Global mapping gains international acclaim

Global mapping gains international acclaim

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CLOSE EYE: CSIROs award-winning work is being used by more than 140 countries to track and compare land degradation factors like over-grazing, drought and contamination.

CLOSE EYE: CSIROs award-winning work is being used by more than 140 countries to track and compare land degradation factors like over-grazing, drought and contamination.

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MAPPING land degradation across the world has resulted in an award for CSIRO.

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MAPPING land degradation across the world has resulted in an award for CSIRO.

The national science agency received the inaugural Group on Earth Observations' sustainable development goals for innovation, during GEO Week 2019 - a global meeting in Canberra of more than 1100 delegates from government, business, non-profit and research agencies.

CSIRO's award-winning work is being used by more than 140 countries across the world to track and compare their progress in addressing land degradation, contributing to a unified, global view.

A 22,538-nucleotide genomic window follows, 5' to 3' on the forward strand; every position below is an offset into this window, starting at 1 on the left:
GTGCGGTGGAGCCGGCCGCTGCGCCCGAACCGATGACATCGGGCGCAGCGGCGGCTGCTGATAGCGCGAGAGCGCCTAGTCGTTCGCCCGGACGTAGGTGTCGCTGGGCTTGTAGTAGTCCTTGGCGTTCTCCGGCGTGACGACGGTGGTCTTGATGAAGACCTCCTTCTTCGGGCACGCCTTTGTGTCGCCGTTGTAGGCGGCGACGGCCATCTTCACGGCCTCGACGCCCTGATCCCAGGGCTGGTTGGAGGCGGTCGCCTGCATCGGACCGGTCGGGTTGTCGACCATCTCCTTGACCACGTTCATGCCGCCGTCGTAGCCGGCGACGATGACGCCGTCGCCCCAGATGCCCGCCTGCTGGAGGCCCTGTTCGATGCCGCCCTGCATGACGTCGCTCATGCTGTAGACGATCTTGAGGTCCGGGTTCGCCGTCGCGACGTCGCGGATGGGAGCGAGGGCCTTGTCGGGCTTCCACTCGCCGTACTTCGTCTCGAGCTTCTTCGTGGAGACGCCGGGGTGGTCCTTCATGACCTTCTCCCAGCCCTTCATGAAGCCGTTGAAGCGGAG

Previously there had been no consistent measure for reporting on factors such as over-grazing, drought and contamination.

Creating a clearer picture of the scale of land degradation helps land managers make better decisions on how to address the problem.

The solution uses Earth observation technology, generated by satellite imaging, to map land degradation across time, and drew on a network of more than 80 expert contributors and reviewers to develop global standards and tools.

This rapid adoption is due in part to a collaboration between CSIRO and Conservation International, to make the satellite data and models accessible through an open-source software product called Trends.Earth.

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Research scientist Neil Sims, who led the CSIRO team, said agencies needed remote sensing tools and knowledge to understand what was going on in the landscape and to be able to report changes and implement management activities to address them.

"We developed techniques for measuring land cover change, land productivity and soil organic carbon stocks with a core focus of ensuring that all countries, at any level of capacity and technological development, could use them," Dr Sims said.

"We were engaged by the United Nation Convention to Combat Desertification because Australia is seen as a leader in Earth observation technologies and CSIRO has a strong ethos of collaboration."

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